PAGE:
campingsunset

TWO FOR TUESDAY: After four months without a sunset, Longyearbyen sees it happen twice in one day; in only two months the sun will rise for the last time in 2021

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Photo of Tuesday’s first sunset since April 18 by Michelle van Dijk / Longyearbyen Camping

So for all the first-timers here’s the riddle again: since we don’t live on Tatooine, how is it possible the sun set twice in Longyearbyen on Tuesday?

A helpful (or not) hint: sunset also occurred before sunrise.

sunsetchart
The first “night” in Longyearbyen since April 18 was only 71 minutes long, but they will get longer rapidly during the coming days as the world’s northernmost town begins its dark season in only two months. Chart by timeanddate.com

The answer is the day marked the first sunset after the roughly four-month-long midnight sun, which is familiar to anyone who knows about the world’s northernmost town’s extreme day/night cycles due to its latitude at 78 degrees north. The first sunset since April 18 occurred at 12:19 a.m., but the sun dipped only briefly behind the western horizon before rising at 1:41 a.m. After another nearly full circle around the sky it set for a second time at 11:50 p.m.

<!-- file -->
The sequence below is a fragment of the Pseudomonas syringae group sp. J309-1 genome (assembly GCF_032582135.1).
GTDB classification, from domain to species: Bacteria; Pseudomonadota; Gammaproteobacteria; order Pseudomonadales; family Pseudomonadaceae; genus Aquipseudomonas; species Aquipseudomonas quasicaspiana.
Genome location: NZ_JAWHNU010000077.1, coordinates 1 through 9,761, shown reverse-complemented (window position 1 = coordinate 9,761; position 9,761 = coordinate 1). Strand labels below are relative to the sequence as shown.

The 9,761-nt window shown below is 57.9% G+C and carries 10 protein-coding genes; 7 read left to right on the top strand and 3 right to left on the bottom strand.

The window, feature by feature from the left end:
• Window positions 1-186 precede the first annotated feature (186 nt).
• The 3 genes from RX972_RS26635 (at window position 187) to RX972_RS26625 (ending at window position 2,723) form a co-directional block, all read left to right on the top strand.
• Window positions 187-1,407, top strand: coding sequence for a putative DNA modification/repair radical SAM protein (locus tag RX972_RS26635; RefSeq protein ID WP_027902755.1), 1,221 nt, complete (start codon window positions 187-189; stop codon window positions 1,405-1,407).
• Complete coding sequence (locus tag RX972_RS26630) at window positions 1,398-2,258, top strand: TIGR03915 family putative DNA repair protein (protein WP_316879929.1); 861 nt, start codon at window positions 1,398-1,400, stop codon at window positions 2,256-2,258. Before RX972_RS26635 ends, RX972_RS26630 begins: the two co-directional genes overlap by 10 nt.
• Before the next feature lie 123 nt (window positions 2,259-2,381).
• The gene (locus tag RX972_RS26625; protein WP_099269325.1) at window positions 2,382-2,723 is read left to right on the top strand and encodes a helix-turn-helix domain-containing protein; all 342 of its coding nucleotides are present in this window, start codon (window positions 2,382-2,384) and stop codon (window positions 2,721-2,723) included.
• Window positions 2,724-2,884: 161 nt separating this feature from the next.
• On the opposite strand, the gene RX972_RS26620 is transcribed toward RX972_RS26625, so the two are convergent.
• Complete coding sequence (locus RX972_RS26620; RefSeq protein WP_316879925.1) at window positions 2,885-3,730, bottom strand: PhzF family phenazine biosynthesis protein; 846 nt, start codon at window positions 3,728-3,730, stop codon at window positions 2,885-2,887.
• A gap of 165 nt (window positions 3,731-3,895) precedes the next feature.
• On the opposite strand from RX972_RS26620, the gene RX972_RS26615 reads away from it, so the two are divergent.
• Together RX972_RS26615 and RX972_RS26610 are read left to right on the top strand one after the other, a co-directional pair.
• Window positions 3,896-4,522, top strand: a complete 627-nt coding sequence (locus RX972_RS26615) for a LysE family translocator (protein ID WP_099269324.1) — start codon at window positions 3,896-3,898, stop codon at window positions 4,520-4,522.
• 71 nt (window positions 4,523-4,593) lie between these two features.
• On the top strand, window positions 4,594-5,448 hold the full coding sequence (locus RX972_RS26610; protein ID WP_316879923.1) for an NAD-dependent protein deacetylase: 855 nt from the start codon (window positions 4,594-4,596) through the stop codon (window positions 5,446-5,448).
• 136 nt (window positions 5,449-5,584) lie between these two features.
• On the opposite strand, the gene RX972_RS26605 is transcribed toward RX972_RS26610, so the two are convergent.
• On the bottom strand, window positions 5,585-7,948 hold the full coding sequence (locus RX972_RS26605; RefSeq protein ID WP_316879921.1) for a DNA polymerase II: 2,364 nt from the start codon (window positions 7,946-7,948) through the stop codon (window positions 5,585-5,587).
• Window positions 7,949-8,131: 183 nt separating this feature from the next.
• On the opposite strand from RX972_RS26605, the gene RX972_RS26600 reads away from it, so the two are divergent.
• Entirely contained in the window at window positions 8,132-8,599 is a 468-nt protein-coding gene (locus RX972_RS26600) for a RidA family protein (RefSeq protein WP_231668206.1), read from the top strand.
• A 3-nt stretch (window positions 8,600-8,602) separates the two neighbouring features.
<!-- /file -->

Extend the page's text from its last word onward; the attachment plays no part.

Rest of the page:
“To me it is special that it went down,” wrote Michelle van Dijk, owner of Longyearbyen Camping, posting one of numerous sunset/sunrise photos on  when you are here you can hardly imagine darkness.

Although, as Andy Hodson, an employee at The University Centre in Svalbard, noted in his own photo post “in just two months’ time, the sun won’t rise above the horizon at all.”

Longyearbyen “lost” more than 71 minutes of sunlight on Tuesday and during the next several days the length of “night” will continue to grow rapidly for levelling out at about 15 minutes per day during most of the transition to the dark season. The last sunrise of the year will occurred at 12:26 p.m. Oct. 26 and the sun will vanish at 12:54 p.m., with the first sunrise of 2022 occurring at 12:01 p.m. Feb. 15.

About Post Author

Mark Sabbatini

I'm a professional transient living on a tiny Norwegian island next door to the North Pole, where once a week (or thereabouts) I pollute our extreme and pristine environment with paper fishwrappers decorated with seemingly random letters that would cause a thousand monkeys with a thousand typewriters to die of humiliation. Such is the wisdom one acquires after more than 25 years in the world's second-least-respected occupation, much of it roaming the seven continents in search of jazz, unrecognizable street food and escorts I f****d with by insisting they give me the platonic tours of their cities promised in their ads. But it turns out this tiny group of islands known as Svalbard is my True Love and, generous contributions from you willing, I'll keep littering until they dig my body out when my climate-change-deformed apartment collapses or they exile my penniless ass because I'm not even worthy of washing your dirty dishes.
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